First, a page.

Icon of the Council of Nicea
I mentioned in an early post (see the Place of Authority 2-3) that Christianity came into contact with the Greek culture and even though Christianity attempted to remain true to its Jewish roots, the questions and the terms of the dialogue were set by the Greek culture. The arguments and theology of early church leaders like Justin, Clement of Alexandria and Origen had conducted the debate with the surrounding culture in terms the culture was familiar with. Especially in the Eastern (Greek speaking) half of the church there was an emerging conflict between the philosophical ideas of what God should be like and various readings of Scripture. Remember that almost all of the early Christian leaders read the scriptures allegorically, and just as there are multiple ways of reading scripture today the early church had this struggle with this as well.
In 325 CE Emperor Constantine called the leaders of the early church together at Nicea, a city in modern day Turkey near Constantinople (Istanbul). Many of the issues dealt with were practical, having to do with which leaders and position would carry the greatest authority, how to readmit lapsed Christians, and how to elects individuals to fill the various leadership roles within the church. These were all essential tasks for an organization which had moved from being decentralized and rather small to a much more organized and broad church. It was within this meeting that some of the theological differences present came to the surface and had to be dealt with.
The controversy is named Arianism for a presbyter named Arius who found himself in conflict with the bishop of Alexandria (appropriately named Alexander) over the relation of Jesus and the Father. At the council of Nicea an Alexandrian controversy became a controversy that consumed the first council when a few convinced Arians, led by Eusebius of Nicomedia attempted to have the assembly rebuke Alexander for his condemnation of Arius’ teachings. At stake was whether the person of the Christ was divine with the Father or whether he was a created creature. Originally the assembly wanted to create a confession stringing together biblical texts, but they found it difficult to unmistakably refute Arianism using only scripture, but would eventually create a creed heavily dependent on a mixture of biblical and philosophical language to reject Arianism. This would be the beginning of the Nicene Creed (the Nicene Creed we use today would effectively be finished at the council of Constantinople in 381 CE but the first two paragraphs come from the Council of Nicea). This is the language agreed on in Nicea about Christ:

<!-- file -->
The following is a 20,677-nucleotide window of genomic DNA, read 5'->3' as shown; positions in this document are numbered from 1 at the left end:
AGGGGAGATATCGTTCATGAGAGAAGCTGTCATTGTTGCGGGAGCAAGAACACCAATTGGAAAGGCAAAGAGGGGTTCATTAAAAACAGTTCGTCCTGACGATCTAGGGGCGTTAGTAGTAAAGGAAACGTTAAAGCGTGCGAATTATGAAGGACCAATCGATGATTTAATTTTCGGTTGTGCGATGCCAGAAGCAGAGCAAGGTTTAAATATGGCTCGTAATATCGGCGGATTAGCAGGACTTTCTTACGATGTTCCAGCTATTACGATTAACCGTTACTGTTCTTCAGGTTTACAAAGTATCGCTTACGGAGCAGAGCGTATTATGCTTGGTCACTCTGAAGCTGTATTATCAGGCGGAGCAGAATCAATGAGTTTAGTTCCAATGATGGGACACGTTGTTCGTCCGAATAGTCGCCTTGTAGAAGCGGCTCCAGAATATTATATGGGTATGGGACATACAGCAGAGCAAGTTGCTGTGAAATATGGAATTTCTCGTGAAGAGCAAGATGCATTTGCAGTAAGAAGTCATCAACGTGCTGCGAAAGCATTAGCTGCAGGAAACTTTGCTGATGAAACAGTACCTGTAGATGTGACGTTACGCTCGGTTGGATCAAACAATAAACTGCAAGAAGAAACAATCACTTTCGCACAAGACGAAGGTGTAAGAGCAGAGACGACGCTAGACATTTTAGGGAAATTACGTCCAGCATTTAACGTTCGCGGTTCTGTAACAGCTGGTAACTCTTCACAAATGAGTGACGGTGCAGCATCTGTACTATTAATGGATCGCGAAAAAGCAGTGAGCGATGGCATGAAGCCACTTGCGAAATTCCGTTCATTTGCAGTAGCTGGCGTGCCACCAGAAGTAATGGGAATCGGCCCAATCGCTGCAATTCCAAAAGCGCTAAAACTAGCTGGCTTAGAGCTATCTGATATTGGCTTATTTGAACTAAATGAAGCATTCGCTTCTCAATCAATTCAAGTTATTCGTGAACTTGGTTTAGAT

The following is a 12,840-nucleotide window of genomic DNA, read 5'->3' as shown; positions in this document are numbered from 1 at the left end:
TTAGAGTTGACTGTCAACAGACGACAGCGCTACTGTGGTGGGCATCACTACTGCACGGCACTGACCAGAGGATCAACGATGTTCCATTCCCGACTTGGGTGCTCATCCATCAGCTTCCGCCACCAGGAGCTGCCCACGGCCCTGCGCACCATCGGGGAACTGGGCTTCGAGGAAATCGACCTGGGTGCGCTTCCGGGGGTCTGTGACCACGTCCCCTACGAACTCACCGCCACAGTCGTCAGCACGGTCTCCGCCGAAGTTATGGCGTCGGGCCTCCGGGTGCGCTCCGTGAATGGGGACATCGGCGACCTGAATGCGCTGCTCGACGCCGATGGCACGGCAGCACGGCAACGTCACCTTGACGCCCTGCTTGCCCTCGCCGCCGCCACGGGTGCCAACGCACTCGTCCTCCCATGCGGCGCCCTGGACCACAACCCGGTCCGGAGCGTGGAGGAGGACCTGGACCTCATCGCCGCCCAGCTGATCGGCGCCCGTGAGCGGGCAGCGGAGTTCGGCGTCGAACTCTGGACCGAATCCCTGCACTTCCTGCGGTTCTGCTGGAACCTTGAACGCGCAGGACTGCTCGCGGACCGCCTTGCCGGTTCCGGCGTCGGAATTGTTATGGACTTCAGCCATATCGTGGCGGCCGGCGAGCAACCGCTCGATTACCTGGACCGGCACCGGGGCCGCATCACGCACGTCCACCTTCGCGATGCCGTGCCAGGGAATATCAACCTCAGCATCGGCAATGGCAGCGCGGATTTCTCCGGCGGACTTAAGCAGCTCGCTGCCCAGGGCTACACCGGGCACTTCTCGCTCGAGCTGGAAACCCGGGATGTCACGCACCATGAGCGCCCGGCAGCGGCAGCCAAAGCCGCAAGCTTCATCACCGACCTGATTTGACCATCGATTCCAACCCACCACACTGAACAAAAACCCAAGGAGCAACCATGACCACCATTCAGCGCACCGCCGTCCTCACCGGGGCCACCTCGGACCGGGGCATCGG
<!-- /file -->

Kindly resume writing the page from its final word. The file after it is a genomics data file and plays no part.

And in one Lord Jesus Christ, the Son of God, the only-begotten of the Father, that is, from the substance of the Father, God of God, light of light, true God of true God, begotten, not made, of one substance (homoousios) with the Father, through whom all things were made, both in heaven and on earth, who for us humans and for our salvation descended and became incarnate, becoming human, suffered and rose again on the third day, ascended to the heavens, and will come to judge the living and the dead.
The controversy was all about the person of Christ, and I find it interesting that the controversy stays there throughout this period and never moves to consider the work or the teaching of Christ. This creed, begun in a council called and presided over by an emperor not yet baptized, would be the one statement of faith that would be agreed upon by the Western and Eastern Church and would at a later point be a part of the controversy that would split the two, but that is a later story.
Even though the canon was not fixed at the Council of Nicea, as many people believe, the canon had taken the decisive shape by this point. Revelation and Hebrews would eventually gain enough acceptance to be viewed by most as a part of the New Testament. Yet the gospels and the letters of the New Testament began to be used more as a tool for theological ideas rather than understood in their own right. Christianity, like its predecessor Judaism, was moving on its own temple and monarchy trajectory-except now the temple was the church and the monarch was the Roman Emperor. Creeds would begin to become more influential than story, councils would become the interpreter of scriptures and although with the translation of the Bible in to Latin by Jerome made it available in the language of the Western half of the empire both illiteracy and the unavailability of copies of the scriptures in either the Greek or Latin would make the authority rest with the educated elite of both the ruling and clerical class.
There is certainly much to criticize about this era of Christianity’s struggle with authority from many people’s standpoints, especially as we find ourselves coming into a post-Christendom era (according to many commentators) but there is also much to admire. This was a time of theological giants: Athanasius, Eusebius of Caesarea, Athanasius, the Cappadocian Fathers (Basil the Great, Gregory of Nyssa and Gregory of Nazianzus), John Chrysostom, Jerome, Ambrose and perhaps the greatest of this group (from a Western Church perspective) Ambrose’s student Augustine of Hippo. The shape of the church in both the West and the East would be shaped for the next 1,000 years during this era. At the beginning of the fifth century the political climate would change as Rome’s loses its position as the sole imperial authority and we enter what is commonly called the Medieval Era. Much will be lost in the coming era, but the church will be the authority that many look to in the midst of the crisis Christianity will continue to spread throughout Europe, although in the Middle East and Africa a new player will emerge on the scene. It is to this era we will turn next.